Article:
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04-01-2014, 06:55 AM   #61
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You know dudes, the easy way to do this is to take a few images with your camera, with any lens you might use at different settings, until you can understand the DoF characteristics of each lens... charts schmarts.. you have to do this for every lens you own, just to pretend you're a photographer. A basketball player isn't the guy who determines the amount of force needed to make a 3 pointer from one foot behind the line. The basketball player is the guy who does it, not in his brain, but in muscle memory. Same with photography. You don't have to understand a thing about the physics of DoF, to use DoF. You can use DoF productively without having a clue what causes it. A basic understanding can't hurt, but is totally un-necessary. I was using DoF for years before I even knew what it was called. My course in lens design while useful in discussing the physics of light, made absolutely no difference to my photography.

Or as the Buddha would say..."There's no necessity to know there is a god, to achieve perfection."

Knowing how lenses work, how DoF is calculated etc. does not excuse you from getting to know your camera... it doesn't even make it easier after a very rudimentary basic understanding. You still have to become an expert on each lens and configuration in the real world.

04-01-2014, 07:11 AM   #62
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This is all going back to the original post which was asking why it was stated that a larger image plane (film, sensor, etc...) would give greater DOF control. I could certainly have told the OP to go use his equipment a few more years until he becomes fully aware of the physical properties, but that seems like an unfair and rude answer.
Of course, it sounds like something a TV show monk might say... "go to the mountain top and meditate until you full understand the meaning of the circles of Confucius, er, um , confusion." :-)


When you reach a "limitation", it is good to know whether it is because of your equipment or just a lack of information.
i.e. do you need to spend the $10K to upgrade your entire kit from crop to FF, or can you spend $1K for a lens that will give you the same result (or maybe use your existing equipment for no more $$)?

At some point that basketball player needed to be told there was a line where the basket was worth three points rather than just two, etc... Simply throwing the ball in his back yard might never have given him that kwoledge. You would not put a very skilled basket-shooter into a game without the proper knowledge of the rules.

At some point you do need to be educated to make good financial as well as creative choices.
Being ignorant of the options and leaving others ignorant of them is not lead to a path of enlightenment. :-) :-)

Last edited by amoringello; 04-01-2014 at 07:17 AM.
04-01-2014, 07:28 AM   #63
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As I said, rudimentary knowledge will help... but that's all you need. The "what you need" is experience with enough camera systems to know which one will do what you want. I'm constantly amazed at how many on here think this stuff is important.

QuoteQuote:
Simply throwing the ball in his back yard might never have given him that kwoledge. You would not put a very skilled basket-shooter into a game without the proper knowledge of the rules.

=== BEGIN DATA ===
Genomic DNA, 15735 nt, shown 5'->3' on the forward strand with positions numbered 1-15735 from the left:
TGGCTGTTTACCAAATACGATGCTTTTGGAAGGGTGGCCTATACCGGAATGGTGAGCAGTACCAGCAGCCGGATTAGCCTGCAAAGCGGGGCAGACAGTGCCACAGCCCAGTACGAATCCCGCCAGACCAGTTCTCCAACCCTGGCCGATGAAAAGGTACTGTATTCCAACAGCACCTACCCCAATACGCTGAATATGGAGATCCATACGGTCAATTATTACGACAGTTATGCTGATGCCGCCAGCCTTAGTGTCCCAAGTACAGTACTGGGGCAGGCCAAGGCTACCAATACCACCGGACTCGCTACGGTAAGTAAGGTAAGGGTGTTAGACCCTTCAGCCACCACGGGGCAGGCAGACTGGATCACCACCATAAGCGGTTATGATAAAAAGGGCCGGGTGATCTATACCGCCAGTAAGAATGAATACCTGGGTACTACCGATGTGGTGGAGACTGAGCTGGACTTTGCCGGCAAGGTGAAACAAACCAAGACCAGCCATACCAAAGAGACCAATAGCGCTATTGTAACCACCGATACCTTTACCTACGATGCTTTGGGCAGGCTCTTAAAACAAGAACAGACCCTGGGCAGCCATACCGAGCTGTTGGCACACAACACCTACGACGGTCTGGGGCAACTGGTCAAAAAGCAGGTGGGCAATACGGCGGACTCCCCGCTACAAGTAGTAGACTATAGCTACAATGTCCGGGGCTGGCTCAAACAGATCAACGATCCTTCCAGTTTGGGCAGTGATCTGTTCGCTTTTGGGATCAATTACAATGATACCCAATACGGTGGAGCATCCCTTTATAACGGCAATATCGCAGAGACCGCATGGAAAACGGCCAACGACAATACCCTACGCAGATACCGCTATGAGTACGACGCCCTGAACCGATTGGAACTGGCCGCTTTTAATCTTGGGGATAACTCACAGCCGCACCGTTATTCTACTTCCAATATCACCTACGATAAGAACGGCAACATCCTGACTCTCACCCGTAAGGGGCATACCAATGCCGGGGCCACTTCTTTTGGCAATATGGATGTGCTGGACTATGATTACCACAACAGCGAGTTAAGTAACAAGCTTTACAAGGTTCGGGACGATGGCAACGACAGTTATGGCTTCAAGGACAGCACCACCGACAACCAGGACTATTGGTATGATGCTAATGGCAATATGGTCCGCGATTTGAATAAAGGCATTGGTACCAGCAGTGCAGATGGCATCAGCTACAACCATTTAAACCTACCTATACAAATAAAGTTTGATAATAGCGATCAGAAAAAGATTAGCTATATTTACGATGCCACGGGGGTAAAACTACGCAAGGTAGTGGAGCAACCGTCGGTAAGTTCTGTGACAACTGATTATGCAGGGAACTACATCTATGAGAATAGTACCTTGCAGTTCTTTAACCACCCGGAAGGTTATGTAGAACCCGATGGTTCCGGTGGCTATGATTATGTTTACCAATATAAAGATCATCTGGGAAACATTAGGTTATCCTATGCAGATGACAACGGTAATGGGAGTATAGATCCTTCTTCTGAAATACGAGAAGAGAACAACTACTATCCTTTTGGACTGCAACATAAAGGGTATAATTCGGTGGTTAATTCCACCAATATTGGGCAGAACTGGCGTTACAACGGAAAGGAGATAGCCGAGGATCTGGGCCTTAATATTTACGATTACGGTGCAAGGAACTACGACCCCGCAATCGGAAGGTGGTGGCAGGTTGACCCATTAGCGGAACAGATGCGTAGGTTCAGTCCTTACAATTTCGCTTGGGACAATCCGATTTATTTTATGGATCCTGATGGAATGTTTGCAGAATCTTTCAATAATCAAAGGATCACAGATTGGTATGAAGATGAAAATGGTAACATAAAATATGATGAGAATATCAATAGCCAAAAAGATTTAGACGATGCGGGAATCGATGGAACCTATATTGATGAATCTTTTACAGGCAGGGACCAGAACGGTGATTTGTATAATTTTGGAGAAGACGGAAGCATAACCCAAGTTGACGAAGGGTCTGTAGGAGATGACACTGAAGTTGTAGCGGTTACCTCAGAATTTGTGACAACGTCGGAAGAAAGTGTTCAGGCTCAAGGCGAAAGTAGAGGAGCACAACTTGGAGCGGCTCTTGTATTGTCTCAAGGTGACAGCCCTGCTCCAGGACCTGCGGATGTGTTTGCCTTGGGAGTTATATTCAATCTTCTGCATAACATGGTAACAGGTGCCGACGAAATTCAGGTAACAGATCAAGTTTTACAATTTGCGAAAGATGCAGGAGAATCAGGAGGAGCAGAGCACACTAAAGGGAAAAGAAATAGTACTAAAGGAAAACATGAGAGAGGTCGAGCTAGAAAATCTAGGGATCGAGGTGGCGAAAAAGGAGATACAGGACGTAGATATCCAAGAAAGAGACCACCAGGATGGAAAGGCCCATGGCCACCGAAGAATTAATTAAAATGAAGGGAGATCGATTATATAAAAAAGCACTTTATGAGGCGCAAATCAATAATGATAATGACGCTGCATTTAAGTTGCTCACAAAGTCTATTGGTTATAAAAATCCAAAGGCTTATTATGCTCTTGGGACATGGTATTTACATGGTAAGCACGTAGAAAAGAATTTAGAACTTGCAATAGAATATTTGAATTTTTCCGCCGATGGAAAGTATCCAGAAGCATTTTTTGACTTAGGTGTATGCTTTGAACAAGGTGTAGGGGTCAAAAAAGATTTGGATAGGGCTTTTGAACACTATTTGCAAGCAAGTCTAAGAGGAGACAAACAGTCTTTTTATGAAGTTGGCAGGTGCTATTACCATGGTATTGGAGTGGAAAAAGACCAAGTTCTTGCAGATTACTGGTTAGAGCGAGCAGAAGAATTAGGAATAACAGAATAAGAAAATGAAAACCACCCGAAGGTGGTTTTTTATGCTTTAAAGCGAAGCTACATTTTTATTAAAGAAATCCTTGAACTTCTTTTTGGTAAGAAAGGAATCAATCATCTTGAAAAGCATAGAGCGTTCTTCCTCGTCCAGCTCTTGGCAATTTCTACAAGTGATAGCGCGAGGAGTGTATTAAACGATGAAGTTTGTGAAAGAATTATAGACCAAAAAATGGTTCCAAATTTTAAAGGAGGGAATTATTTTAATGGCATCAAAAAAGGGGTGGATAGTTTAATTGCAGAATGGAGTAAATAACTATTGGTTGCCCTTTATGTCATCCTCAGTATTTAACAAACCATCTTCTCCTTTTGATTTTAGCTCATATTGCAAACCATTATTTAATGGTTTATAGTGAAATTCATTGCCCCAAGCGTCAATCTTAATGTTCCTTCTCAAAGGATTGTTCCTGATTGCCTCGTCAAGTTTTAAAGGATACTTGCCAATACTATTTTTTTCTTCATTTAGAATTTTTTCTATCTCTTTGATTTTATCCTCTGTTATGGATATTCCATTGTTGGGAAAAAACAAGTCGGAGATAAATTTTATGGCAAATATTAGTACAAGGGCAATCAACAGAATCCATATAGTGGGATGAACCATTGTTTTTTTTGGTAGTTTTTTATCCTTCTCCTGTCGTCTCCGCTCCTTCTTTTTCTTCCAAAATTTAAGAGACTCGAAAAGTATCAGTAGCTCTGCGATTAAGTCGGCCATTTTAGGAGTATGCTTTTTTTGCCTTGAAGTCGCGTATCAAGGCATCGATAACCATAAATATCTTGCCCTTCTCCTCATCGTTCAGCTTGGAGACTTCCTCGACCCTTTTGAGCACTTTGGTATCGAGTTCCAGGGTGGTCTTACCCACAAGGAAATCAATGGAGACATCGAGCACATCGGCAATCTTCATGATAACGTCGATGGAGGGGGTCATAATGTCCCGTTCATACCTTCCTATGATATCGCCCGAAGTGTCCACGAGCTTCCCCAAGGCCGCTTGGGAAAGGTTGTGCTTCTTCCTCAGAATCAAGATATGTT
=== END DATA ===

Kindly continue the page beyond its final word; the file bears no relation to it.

The rules can be explained in a time out or sitting on the bench during a breather, and pretty much anyone can learn them. Becoming a skilled shooter... it doesn't matter how much they work, some very good basketball players, never become skilled shooters. Photography tends to be the same. That was a horrible analogy.
04-01-2014, 10:50 AM   #64
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QuoteOriginally posted by amoringello Quote
Still true.
Still false. Enlarging a crop changes the resulting image DOF, noise, and DR. You can argue against that all day long, and you will be wrong all day long

.
QuoteQuote:
Since you're changing your distance, you are not maintaining an equivalent image circle projected from the lens.
Thus DOF cannot be maintained... . Pure mathematics.

Open your aperture 1 stop and your two images will have nearly identical background blur because you have mathematically balanced and maintained DOF.
Seems as though you're conflating two different posts, now. Cropping does not 'change distance'. Are you responding to something else?

.

---------- Post added 04-01-14 at 12:00 PM ----------

QuoteOriginally posted by amoringello Quote


i.e. do you need to spend the $10K to upgrade your entire kit from crop to FF, or can you spend $1K for a lens that will give you the same result (or maybe use your existing equipment for no more $$)?
10K to upgrade to FF?!?

IMO, one of the unfortunate conclusions people come to is that they can stick with aps-c, but buy something like $1500+ Zeiss MF prime lenses, and their photography will change appreciably. I've shot a whole lot of glass on two formats, expensive and inexpensive, and I think the greatest change you will see - beyond a move from a kit to a good lens - comes from a format change.

For my type of shooting, my $110 50 f/1.8D on the D700 gave me slightly better images than my 31ltd on aps-c, and more DOF control as well. (meaning: I could isolate and 'float' the subjects just a bit more, or I could stop down and get real sharpness with the same subject isolation the 31ltd gave me wide-open - and my 31ltd wasn't really super sharp wide open, and had some CA.)



QuoteQuote:
Being ignorant of the options and leaving others ignorant of them is not lead to a path of enlightenment. :-) :-)
Exactly. In a world where FF DSLR bodies can be had for $1500, closing that path off to consideration is not an enlightening course of action.